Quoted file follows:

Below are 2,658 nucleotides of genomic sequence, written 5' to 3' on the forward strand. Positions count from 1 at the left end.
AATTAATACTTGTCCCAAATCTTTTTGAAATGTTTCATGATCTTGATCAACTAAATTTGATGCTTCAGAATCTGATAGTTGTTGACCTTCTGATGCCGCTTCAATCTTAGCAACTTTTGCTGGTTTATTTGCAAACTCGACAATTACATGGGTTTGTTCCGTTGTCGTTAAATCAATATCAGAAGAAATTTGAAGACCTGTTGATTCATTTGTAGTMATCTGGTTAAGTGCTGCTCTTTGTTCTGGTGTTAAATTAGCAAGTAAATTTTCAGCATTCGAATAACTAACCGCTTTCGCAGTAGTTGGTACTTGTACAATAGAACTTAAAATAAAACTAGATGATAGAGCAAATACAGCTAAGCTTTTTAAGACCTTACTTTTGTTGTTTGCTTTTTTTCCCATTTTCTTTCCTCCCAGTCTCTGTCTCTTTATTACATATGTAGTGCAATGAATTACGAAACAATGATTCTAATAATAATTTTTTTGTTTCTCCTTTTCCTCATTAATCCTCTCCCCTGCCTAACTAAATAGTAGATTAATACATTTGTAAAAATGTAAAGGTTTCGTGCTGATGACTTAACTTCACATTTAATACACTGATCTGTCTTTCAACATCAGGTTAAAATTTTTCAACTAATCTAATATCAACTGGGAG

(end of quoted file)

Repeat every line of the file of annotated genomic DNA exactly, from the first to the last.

Below are 2,658 nucleotides of genomic sequence, written 5' to 3' on the forward strand. Positions count from 1 at the left end.
AATTAATACTTGTCCCAAATCTTTTTGAAATGTTTCATGATCTTGATCAACTAAATTTGATGCTTCAGAATCTGATAGTTGTTGACCTTCTGATGCCGCTTCAATCTTAGCAACTTTTGCTGGTTTATTTGCAAACTCGACAATTACATGGGTTTGTTCCGTTGTCGTTAAATCAATATCAGAAGAAATTTGAAGACCTGTTGATTCATTTGTAGTMATCTGGTTAAGTGCTGCTCTTTGTTCTGGTGTTAAATTAGCAAGTAAATTTTCAGCATTCGAATAACTAACCGCTTTCGCAGTAGTTGGTACTTGTACAATAGAACTTAAAATAAAACTAGATGATAGAGCAAATACAGCTAAGCTTTTTAAGACCTTACTTTTGTTGTTTGCTTTTTTTCCCATTTTCTTTCCTCCCAGTCTCTGTCTCTTTATTACATATGTAGTGCAATGAATTACGAAACAATGATTCTAATAATAATTTTTTTGTTTCTCCTTTTCCTCATTAATCCTCTCCCCTGCCTAACTAAATAGTAGATTAATACATTTGTAAAAATGTAAAGGTTTCGTGCTGATGACTTAACTTCACATTTAATACACTGATCTGTCTTTCAACATCAGGTTAAAATTTTTCAACTAATCTAATATCAACTGGGAG